Location: Desolation Wilderness, Lake Tahoe, CA (West Shore)
Distance: ~3.5 miles
Type: Day-hike; Out-and-back
Permits & Fees: Parking is free, however, during November to May, a sign is posted stating that only residents are allowed to park on the neighborhood streets. This is due to the potential of snow plowing. During these months park at your own risk, or park on Hwy 89 and walk up to the trailhead (this will add some additional climbing, but it’s all worth the rewarding views at the end!).
To get to the trailhead, drive down Hwy 50 until it turns into Hwy 89; Take Hwy 89 until you reach Scenic Drive and turn left then right. Make your way up to the end of Highland Drive until you see the “End” sign.
Permits are required for all hiking/backpacking/camping in Desolation Wilderness. Unfortunately, day-use permits are not available at the trailhead. If driving down Highway 50, the Pacific Ranger Station is the best way to obtain a day-use permit. Their hours of operation are the following:
Summer Schedule: Open Monday – Saturday; 8:00 am – 4:30 pm, Sundays; 8:00 am – 12:00 pm. Memorial weekend through end of September.
Winter Schedule: Open Monday – Friday, starting end of September; 8:00 am – 4:30 pm
This hike is very steep the entire way up to the Peak. During the summer months, there are loose boulders and dirt towards the top. Proper hiking shoes with excellent grip is recommended. As always, bring water and sunscreen!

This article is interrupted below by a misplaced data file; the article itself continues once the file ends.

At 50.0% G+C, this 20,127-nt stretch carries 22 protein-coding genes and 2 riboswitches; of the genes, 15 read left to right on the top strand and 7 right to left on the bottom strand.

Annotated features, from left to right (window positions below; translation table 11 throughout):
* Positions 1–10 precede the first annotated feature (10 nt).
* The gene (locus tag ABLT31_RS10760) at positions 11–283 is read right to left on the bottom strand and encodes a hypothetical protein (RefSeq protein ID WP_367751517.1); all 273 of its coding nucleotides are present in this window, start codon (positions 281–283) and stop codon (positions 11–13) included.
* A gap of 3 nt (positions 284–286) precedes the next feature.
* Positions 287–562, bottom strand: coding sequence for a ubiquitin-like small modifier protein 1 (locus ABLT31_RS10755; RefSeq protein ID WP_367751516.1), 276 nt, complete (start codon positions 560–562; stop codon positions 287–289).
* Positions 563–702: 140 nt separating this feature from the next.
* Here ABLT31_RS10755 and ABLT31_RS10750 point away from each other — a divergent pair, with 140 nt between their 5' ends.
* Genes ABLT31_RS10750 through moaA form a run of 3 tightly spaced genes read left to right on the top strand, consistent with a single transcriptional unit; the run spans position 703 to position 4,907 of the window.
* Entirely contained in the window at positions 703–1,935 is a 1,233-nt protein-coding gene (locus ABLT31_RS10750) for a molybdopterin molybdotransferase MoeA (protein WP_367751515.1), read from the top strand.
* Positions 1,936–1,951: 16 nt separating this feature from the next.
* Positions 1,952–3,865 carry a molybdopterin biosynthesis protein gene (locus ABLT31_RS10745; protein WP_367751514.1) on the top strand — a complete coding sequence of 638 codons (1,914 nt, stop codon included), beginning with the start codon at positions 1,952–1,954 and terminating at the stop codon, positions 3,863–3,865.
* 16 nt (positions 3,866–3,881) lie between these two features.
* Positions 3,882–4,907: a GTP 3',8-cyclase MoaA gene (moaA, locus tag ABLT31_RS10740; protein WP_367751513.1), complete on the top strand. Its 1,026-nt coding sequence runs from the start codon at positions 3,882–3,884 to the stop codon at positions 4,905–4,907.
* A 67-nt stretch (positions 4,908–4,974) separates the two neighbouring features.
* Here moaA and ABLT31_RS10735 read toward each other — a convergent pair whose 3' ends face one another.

Trail Summary – ~3.5 miles
- Start at the sign that reads “End”; continue past the metal gate and water tower (located up a small hill to the left).
- Follow the trail to the base of the peak.
- Trail will end, and there are several different ways to get to the peak. Follow the trail ducks and keep making your way upwards.
- The peak is visible once past the tree-line.
- On the way down the mountain, follow the trail ducks until you reach the trail again.
- Follow the trail until you reach the trailhead.
Rubicon Peak is a hidden gem of a hike that I just recently discovered. Although the hike is shorter than most in distance, do not let that deceive you. This is one of the most strenuous hikes that I have ever been on. A straight-up climb with minimal opportunities to catch your breath, it is 100% worth it once you reach the top.
The hike is not marked, but a clear trail starts at the beginning of a sign that reads “End”. This is the “trailhead”:
The trail is very easy to follow, although during the winter months it may be difficult to locate the trail. The trail goes all the way up to the base of the peak and from there, with the help of trail ducks and glimpses of the peak, it is a fairly straight (but steep) trek to the top.
The final portion of the hike requires a bit of climbing. If you’re afraid of heights, it may be a little intimidating, but I guarantee it is worth the view:
When making my way back down the mountain, it was somewhat difficult to locate the trail, but there were enough trail ducks to keep me on track. Before I knew it I was back on the trail:
In total, it took about three hours to complete the hike. Coming back down the mountain took less than an hour, so a majority of the hike was dedicated to pushing myself to climbing up the steep mountain.
There was minimal traffic (even during the weekend) and gorgeous views the entire way. This hike is recommended for experienced hikers who are looking for a challenge.